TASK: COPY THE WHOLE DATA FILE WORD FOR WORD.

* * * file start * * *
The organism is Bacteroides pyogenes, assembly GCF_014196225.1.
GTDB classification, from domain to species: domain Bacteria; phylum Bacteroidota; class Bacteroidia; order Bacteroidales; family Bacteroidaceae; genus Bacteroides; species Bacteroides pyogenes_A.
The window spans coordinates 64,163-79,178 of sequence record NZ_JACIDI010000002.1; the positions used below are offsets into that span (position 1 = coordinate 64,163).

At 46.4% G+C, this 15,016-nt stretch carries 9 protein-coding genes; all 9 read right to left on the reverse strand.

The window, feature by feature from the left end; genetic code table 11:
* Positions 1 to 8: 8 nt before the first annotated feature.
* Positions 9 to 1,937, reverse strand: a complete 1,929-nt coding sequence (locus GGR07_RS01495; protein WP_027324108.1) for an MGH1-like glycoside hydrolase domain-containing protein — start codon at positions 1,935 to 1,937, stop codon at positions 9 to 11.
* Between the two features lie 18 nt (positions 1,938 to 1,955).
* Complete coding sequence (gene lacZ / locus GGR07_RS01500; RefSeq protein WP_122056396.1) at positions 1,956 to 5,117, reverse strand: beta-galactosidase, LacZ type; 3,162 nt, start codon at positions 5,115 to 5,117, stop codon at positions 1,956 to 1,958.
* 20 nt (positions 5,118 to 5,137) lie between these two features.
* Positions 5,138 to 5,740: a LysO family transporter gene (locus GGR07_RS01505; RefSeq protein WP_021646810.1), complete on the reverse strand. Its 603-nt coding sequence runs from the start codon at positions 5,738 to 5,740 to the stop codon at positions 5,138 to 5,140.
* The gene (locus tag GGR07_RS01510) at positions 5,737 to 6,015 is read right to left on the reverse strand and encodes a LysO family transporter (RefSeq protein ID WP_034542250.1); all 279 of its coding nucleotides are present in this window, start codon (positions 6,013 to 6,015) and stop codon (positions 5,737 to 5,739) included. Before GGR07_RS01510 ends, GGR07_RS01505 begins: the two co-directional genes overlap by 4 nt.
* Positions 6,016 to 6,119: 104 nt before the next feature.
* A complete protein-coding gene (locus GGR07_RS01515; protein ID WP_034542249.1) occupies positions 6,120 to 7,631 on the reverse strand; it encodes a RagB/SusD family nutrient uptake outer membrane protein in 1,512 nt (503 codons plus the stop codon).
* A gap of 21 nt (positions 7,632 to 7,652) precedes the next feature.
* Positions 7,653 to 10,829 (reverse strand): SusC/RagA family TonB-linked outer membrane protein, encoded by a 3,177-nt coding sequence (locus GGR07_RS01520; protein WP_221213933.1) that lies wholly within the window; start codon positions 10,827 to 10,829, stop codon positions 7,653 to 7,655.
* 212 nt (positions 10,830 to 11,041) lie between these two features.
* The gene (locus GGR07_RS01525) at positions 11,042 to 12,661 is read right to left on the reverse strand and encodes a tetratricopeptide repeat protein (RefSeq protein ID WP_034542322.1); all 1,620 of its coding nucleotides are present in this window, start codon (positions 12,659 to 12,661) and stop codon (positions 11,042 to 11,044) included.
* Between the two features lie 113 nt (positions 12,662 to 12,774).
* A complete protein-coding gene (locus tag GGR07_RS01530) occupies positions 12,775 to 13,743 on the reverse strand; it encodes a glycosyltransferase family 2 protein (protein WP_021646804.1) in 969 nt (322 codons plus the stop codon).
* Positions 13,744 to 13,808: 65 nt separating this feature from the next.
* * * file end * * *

The organism is Bacteroides pyogenes, assembly GCF_014196225.1.
GTDB classification, from domain to species: domain Bacteria; phylum Bacteroidota; class Bacteroidia; order Bacteroidales; family Bacteroidaceae; genus Bacteroides; species Bacteroides pyogenes_A.
The window spans coordinates 64,163-79,178 of sequence record NZ_JACIDI010000002.1; the positions used below are offsets into that span (position 1 = coordinate 64,163).

At 46.4% G+C, this 15,016-nt stretch carries 9 protein-coding genes; all 9 read right to left on the reverse strand.

The window, feature by feature from the left end; genetic code table 11:
* Positions 1 to 8: 8 nt before the first annotated feature.
* Positions 9 to 1,937, reverse strand: a complete 1,929-nt coding sequence (locus GGR07_RS01495; protein WP_027324108.1) for an MGH1-like glycoside hydrolase domain-containing protein — start codon at positions 1,935 to 1,937, stop codon at positions 9 to 11.
* Between the two features lie 18 nt (positions 1,938 to 1,955).
* Complete coding sequence (gene lacZ / locus GGR07_RS01500; RefSeq protein WP_122056396.1) at positions 1,956 to 5,117, reverse strand: beta-galactosidase, LacZ type; 3,162 nt, start codon at positions 5,115 to 5,117, stop codon at positions 1,956 to 1,958.
* 20 nt (positions 5,118 to 5,137) lie between these two features.
* Positions 5,138 to 5,740: a LysO family transporter gene (locus GGR07_RS01505; RefSeq protein WP_021646810.1), complete on the reverse strand. Its 603-nt coding sequence runs from the start codon at positions 5,738 to 5,740 to the stop codon at positions 5,138 to 5,140.
* The gene (locus tag GGR07_RS01510) at positions 5,737 to 6,015 is read right to left on the reverse strand and encodes a LysO family transporter (RefSeq protein ID WP_034542250.1); all 279 of its coding nucleotides are present in this window, start codon (positions 6,013 to 6,015) and stop codon (positions 5,737 to 5,739) included. Before GGR07_RS01510 ends, GGR07_RS01505 begins: the two co-directional genes overlap by 4 nt.
* Positions 6,016 to 6,119: 104 nt before the next feature.
* A complete protein-coding gene (locus GGR07_RS01515; protein ID WP_034542249.1) occupies positions 6,120 to 7,631 on the reverse strand; it encodes a RagB/SusD family nutrient uptake outer membrane protein in 1,512 nt (503 codons plus the stop codon).
* A gap of 21 nt (positions 7,632 to 7,652) precedes the next feature.
* Positions 7,653 to 10,829 (reverse strand): SusC/RagA family TonB-linked outer membrane protein, encoded by a 3,177-nt coding sequence (locus GGR07_RS01520; protein WP_221213933.1) that lies wholly within the window; start codon positions 10,827 to 10,829, stop codon positions 7,653 to 7,655.
* 212 nt (positions 10,830 to 11,041) lie between these two features.
* The gene (locus GGR07_RS01525) at positions 11,042 to 12,661 is read right to left on the reverse strand and encodes a tetratricopeptide repeat protein (RefSeq protein ID WP_034542322.1); all 1,620 of its coding nucleotides are present in this window, start codon (positions 12,659 to 12,661) and stop codon (positions 11,042 to 11,044) included.
* Between the two features lie 113 nt (positions 12,662 to 12,774).
* A complete protein-coding gene (locus tag GGR07_RS01530) occupies positions 12,775 to 13,743 on the reverse strand; it encodes a glycosyltransferase family 2 protein (protein WP_021646804.1) in 969 nt (322 codons plus the stop codon).
* Positions 13,744 to 13,808: 65 nt separating this feature from the next.